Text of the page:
With warm weather just around the corner, Canadians are starting to think about getting out more to enjoy the great outdoors – whether it’s a walk in the park, taking a canoe trip, or hiking along a woodland trail. But the one place you don’t want to get too close to in the summer – or any time of the year – is a hydroelectric station or dam.
“Hydroelectric dams, stations, shorelines and surrounding waterways are not recreational areas,” says Tony Bennett, Director of Dam Safety and Emergency Preparedness at Ontario Power Generation (OPG). “If you don’t keep your distance, they can be dangerous.”
Many of these facilities are remotely controlled by operators based many kilometers away and require significant amounts of water to generate electricity for Ontario’s needs. As demand for power rises and falls, the operators open and close dams and start and stop turbines on a frequent basis. This often results in sudden and rapid changes to water levels and flows – posing a serious threat to anyone who ventures too close. The risk is especially great in areas above and below the dams and hydroelectric stations. As water rushes in and out of stations and dams, it can quickly turn a secluded boating or fishing area or a dry river bed into a river or lake with dangerous flows.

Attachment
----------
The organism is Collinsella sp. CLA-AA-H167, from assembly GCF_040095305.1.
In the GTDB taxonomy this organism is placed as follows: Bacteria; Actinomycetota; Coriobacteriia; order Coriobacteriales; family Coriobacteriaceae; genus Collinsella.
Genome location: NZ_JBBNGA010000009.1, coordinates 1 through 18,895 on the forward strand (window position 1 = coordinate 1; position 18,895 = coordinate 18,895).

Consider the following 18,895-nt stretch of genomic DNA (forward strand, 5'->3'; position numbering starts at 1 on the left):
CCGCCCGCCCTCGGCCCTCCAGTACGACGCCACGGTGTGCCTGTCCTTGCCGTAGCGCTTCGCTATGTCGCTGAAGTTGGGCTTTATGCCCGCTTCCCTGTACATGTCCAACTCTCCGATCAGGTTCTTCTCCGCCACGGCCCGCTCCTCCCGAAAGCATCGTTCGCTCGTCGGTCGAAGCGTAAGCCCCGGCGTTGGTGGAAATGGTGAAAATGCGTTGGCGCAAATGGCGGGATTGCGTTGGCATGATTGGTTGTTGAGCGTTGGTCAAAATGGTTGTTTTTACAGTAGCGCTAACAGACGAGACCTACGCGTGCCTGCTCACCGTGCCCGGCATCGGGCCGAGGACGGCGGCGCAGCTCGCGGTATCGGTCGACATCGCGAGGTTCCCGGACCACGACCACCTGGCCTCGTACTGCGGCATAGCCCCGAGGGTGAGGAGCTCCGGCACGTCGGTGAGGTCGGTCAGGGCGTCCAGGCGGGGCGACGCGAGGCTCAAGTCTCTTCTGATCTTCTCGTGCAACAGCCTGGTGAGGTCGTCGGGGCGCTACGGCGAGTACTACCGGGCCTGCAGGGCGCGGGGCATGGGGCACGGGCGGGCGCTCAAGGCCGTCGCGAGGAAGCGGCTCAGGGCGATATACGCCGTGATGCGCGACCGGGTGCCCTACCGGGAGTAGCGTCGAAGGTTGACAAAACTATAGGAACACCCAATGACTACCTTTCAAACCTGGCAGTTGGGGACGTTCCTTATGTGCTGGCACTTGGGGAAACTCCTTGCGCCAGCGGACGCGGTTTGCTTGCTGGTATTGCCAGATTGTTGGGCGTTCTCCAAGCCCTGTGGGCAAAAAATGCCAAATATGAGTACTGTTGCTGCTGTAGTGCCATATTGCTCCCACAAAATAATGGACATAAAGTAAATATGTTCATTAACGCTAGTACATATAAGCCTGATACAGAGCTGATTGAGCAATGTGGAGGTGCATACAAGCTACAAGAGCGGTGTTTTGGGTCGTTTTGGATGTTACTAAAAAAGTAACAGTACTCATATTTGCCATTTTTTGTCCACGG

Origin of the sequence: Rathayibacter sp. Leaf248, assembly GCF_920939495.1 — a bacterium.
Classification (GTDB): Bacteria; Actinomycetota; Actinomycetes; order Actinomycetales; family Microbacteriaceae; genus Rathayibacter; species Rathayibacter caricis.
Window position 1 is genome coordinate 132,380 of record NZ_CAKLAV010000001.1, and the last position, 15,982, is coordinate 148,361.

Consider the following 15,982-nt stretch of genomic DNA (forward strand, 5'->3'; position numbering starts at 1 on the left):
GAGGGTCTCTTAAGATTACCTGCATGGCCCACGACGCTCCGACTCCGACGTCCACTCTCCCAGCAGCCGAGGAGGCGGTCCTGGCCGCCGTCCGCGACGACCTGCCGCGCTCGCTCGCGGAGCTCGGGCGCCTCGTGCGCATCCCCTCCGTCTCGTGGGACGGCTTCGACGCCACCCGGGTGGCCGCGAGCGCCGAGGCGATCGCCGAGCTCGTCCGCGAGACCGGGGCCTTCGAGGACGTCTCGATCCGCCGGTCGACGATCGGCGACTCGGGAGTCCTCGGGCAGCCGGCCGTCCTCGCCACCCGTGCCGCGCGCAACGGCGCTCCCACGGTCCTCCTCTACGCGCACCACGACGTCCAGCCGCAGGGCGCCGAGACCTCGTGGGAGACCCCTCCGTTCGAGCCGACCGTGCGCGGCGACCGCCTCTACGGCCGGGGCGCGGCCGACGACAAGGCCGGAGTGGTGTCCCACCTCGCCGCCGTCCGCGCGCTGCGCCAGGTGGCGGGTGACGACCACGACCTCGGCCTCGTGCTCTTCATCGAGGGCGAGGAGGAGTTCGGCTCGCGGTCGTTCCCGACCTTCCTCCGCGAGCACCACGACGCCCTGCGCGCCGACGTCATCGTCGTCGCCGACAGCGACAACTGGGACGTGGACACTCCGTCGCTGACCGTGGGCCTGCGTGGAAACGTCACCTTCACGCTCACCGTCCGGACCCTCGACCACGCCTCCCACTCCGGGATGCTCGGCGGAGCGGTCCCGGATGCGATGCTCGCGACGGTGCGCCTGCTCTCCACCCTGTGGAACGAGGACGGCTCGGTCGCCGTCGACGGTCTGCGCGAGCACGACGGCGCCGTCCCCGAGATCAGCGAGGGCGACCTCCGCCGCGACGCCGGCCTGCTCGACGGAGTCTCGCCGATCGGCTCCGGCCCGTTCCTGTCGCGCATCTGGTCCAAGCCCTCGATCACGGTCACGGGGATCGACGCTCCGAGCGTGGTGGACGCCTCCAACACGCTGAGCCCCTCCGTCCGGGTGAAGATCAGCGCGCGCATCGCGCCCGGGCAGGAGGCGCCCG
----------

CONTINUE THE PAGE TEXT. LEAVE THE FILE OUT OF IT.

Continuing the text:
OPG has a major Water Safety Program to warn and inform people about these and similar risks. The company has installed buoys, signs, booms and fencing at its hydroelectric sites and audible warnings at some sites which provide an additional warning. People should obey all warning devices. In addition, OPG has distributed thousands of public water safety brochures, videos, children’s computer games and posters to target groups – including 1,250 schools – across the province.
To get a FREE Stay Clear, Stay Safe, video, children’s computer game or brochure e-mail Ontario Power Generation at email@example.com
Hydroelectric stations and dams are dangerous places if you get too close. Areas that seem quiet and safe one minute can be transformed within seconds into frightening and hazardous environments as hydroelectric stations and dams can cause water levels and flows to change -- often without warning.
This article was taken from page 42 of NOTO's "The Outfitter" publication, Spring 2004 Issue